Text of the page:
Per My Last Email
In the 10 years since we first saw the infamous Cards Against Humanity, there's been an endless stream of humorous and not-so-humorous player-judged hand management games, often with potentially offensive NSFW (Not Safe For Work) content. Per My Last Email from Brain Sandwich follows in that tradition.
The premise is that players are responding to an email from their boss (the sender). Everyone has a hand of 10 reply cards, each with an excuse or response. Players take turns being the sender. They draw a card and read out the usually straightforward boss' request. Players then each choose a reply from their hand. The sender reads aloud all the replies and chooses the worst (or best/funniest/most outrageous, depending on how you choose to play) and they get the card. In the original printed rules, getting the card was a bad thing (winner being the player with the least cards), so the game incorporated HR cards that let players effectively opt out of a round. However, it's more natural to play so that you reward the worst or most outlandish reply/excuse so that the winner is instead the player awarded the most cards. It's easy enough to make this switch, tho' it makes the HR card irrelevant. No matter, it's a simple job to fillet these out of the deck, and that won't leave you short: Per My Last Email comes with a impressively large deck of reply cards.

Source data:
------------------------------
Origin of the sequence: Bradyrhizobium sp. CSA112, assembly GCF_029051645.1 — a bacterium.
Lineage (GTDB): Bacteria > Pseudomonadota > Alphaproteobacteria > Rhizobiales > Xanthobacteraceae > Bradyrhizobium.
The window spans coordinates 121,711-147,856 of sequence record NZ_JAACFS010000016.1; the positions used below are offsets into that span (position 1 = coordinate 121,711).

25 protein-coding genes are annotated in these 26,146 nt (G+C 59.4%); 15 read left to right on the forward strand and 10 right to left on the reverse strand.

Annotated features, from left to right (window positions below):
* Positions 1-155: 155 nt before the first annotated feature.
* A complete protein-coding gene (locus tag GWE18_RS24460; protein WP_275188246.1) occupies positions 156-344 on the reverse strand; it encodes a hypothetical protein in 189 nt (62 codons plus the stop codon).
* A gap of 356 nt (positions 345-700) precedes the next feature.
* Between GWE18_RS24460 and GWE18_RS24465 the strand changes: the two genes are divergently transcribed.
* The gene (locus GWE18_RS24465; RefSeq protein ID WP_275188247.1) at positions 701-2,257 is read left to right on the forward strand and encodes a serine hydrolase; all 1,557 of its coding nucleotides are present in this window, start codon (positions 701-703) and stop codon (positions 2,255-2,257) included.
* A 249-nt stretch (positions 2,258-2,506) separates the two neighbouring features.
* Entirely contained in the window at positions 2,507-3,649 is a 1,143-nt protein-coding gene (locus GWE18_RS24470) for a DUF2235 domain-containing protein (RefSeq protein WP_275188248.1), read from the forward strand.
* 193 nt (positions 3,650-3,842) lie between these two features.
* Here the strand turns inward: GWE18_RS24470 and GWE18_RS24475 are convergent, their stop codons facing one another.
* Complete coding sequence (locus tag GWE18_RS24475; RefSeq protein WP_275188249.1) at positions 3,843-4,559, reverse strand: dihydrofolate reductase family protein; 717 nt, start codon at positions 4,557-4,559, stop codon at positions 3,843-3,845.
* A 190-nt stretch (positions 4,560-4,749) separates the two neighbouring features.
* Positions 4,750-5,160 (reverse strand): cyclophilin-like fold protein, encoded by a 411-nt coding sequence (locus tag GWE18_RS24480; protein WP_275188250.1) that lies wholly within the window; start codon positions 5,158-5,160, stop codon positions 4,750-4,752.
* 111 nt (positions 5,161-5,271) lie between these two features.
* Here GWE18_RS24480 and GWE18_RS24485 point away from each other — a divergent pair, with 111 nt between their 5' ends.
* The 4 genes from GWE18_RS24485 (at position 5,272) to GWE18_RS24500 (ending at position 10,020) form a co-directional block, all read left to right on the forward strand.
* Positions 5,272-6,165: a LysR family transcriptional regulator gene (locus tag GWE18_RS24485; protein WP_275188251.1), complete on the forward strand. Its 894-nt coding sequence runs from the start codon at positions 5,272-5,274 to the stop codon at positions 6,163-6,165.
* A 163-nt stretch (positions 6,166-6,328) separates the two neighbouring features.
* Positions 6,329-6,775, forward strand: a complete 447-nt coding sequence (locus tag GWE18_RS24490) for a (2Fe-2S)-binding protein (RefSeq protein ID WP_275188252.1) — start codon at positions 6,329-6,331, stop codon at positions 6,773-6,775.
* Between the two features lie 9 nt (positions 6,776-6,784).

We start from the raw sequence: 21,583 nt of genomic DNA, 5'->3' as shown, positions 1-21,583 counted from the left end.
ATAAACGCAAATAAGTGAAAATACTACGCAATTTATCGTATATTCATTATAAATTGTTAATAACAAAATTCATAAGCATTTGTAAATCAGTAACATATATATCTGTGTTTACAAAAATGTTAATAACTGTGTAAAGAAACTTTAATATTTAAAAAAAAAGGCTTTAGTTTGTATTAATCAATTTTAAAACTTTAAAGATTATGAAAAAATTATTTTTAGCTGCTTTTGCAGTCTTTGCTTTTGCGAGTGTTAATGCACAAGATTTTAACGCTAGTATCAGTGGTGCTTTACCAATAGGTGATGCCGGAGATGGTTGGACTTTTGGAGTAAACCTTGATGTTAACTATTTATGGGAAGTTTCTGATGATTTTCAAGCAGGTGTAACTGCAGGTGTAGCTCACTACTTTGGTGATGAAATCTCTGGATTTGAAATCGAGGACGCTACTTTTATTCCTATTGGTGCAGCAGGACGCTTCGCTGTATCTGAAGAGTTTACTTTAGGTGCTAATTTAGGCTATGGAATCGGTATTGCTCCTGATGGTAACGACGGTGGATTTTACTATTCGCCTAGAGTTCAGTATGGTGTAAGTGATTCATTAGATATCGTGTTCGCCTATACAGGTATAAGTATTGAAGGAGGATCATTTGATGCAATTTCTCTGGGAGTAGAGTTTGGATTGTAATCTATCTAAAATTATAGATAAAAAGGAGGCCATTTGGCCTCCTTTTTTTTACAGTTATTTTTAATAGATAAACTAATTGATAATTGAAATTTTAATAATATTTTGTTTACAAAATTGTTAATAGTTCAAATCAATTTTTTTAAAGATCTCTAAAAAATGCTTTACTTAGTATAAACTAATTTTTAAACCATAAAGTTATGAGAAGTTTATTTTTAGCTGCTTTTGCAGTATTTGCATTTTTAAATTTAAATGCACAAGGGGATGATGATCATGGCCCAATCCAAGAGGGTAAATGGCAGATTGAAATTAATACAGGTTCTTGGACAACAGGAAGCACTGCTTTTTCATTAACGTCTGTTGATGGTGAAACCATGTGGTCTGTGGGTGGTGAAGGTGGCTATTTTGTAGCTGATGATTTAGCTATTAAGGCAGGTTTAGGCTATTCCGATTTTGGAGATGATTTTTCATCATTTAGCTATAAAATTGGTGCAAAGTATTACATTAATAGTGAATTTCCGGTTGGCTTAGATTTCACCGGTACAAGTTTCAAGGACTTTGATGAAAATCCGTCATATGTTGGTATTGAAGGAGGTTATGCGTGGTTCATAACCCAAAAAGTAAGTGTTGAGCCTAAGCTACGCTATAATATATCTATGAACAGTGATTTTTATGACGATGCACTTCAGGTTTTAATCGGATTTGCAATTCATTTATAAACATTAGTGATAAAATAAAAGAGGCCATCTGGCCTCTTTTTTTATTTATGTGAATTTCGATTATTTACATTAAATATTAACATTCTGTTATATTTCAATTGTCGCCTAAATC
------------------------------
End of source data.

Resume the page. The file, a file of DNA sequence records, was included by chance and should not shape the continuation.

The deck in this game is a huge resource. There are literally hundreds of cards. It includes some content that might be considered NSFW but there's nothing here that's too shocking. Problem is, however you play Per My Last Email, there really isn't enough of a game here. The success of this style of party game is in the creativity they spark among the players. Games such as Funemployed (IronWall / Mattel) and Snake Oil (Out of the Box) are fun and have players coming back for more because they supply the building blocks for entertaining storytelling. Per My Last Email doesn't ask anything from the players beyond merely selecting one of the ten printed responses they've been given. That's sad because it makes for a flat and unrewarding playing experience.
The publishers have gone to great length to provide such an exhaustive game resource. What's needed is for someone to take this valuable resource and use it to design a more playable and enjoyable game that demands more creative input from the players.